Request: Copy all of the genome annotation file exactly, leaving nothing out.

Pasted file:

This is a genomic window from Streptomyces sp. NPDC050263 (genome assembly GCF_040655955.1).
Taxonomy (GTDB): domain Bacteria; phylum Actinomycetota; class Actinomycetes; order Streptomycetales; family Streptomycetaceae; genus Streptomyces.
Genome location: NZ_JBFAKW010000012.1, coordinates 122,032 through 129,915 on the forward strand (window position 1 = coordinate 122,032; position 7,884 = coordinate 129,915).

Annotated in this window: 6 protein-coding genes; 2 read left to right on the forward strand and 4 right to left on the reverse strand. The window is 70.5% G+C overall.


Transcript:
This is a genomic window from Streptomyces sp. NPDC050263 (genome assembly GCF_040655955.1).
Taxonomy (GTDB): domain Bacteria; phylum Actinomycetota; class Actinomycetes; order Streptomycetales; family Streptomycetaceae; genus Streptomyces.
Genome location: NZ_JBFAKW010000012.1, coordinates 122,032 through 129,915 on the forward strand (window position 1 = coordinate 122,032; position 7,884 = coordinate 129,915).

Annotated in this window: 6 protein-coding genes; 2 read left to right on the forward strand and 4 right to left on the reverse strand. The window is 70.5% G+C overall.